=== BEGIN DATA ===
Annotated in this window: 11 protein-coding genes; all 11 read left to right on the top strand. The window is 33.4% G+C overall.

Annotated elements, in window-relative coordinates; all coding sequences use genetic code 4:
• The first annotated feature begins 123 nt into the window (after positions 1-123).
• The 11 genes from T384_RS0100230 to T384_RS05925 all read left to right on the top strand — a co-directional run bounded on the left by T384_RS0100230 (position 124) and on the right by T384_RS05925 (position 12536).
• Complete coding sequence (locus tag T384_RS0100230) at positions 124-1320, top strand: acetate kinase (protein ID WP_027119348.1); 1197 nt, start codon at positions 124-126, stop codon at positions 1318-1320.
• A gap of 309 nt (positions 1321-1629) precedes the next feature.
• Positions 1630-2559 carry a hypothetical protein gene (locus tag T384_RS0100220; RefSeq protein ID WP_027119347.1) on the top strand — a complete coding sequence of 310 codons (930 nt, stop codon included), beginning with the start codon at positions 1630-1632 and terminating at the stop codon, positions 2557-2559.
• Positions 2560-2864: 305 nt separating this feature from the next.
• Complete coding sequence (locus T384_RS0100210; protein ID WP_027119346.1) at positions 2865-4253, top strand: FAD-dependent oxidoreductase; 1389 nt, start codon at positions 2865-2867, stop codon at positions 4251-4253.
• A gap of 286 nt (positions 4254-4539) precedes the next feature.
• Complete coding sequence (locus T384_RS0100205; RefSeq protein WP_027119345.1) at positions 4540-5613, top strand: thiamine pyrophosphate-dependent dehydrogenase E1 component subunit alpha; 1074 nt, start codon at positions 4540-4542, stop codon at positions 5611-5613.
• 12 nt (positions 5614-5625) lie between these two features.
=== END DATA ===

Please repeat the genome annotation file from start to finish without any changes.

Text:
Annotated in this window: 11 protein-coding genes; all 11 read left to right on the top strand. The window is 33.4% G+C overall.

Annotated elements, in window-relative coordinates; all coding sequences use genetic code 4:
• The first annotated feature begins 123 nt into the window (after positions 1-123).
• The 11 genes from T384_RS0100230 to T384_RS05925 all read left to right on the top strand — a co-directional run bounded on the left by T384_RS0100230 (position 124) and on the right by T384_RS05925 (position 12536).
• Complete coding sequence (locus tag T384_RS0100230) at positions 124-1320, top strand: acetate kinase (protein ID WP_027119348.1); 1197 nt, start codon at positions 124-126, stop codon at positions 1318-1320.
• A gap of 309 nt (positions 1321-1629) precedes the next feature.
• Positions 1630-2559 carry a hypothetical protein gene (locus tag T384_RS0100220; RefSeq protein ID WP_027119347.1) on the top strand — a complete coding sequence of 310 codons (930 nt, stop codon included), beginning with the start codon at positions 1630-1632 and terminating at the stop codon, positions 2557-2559.
• Positions 2560-2864: 305 nt separating this feature from the next.
• Complete coding sequence (locus T384_RS0100210; protein ID WP_027119346.1) at positions 2865-4253, top strand: FAD-dependent oxidoreductase; 1389 nt, start codon at positions 2865-2867, stop codon at positions 4251-4253.
• A gap of 286 nt (positions 4254-4539) precedes the next feature.
• Complete coding sequence (locus T384_RS0100205; RefSeq protein WP_027119345.1) at positions 4540-5613, top strand: thiamine pyrophosphate-dependent dehydrogenase E1 component subunit alpha; 1074 nt, start codon at positions 4540-4542, stop codon at positions 5611-5613.
• 12 nt (positions 5614-5625) lie between these two features.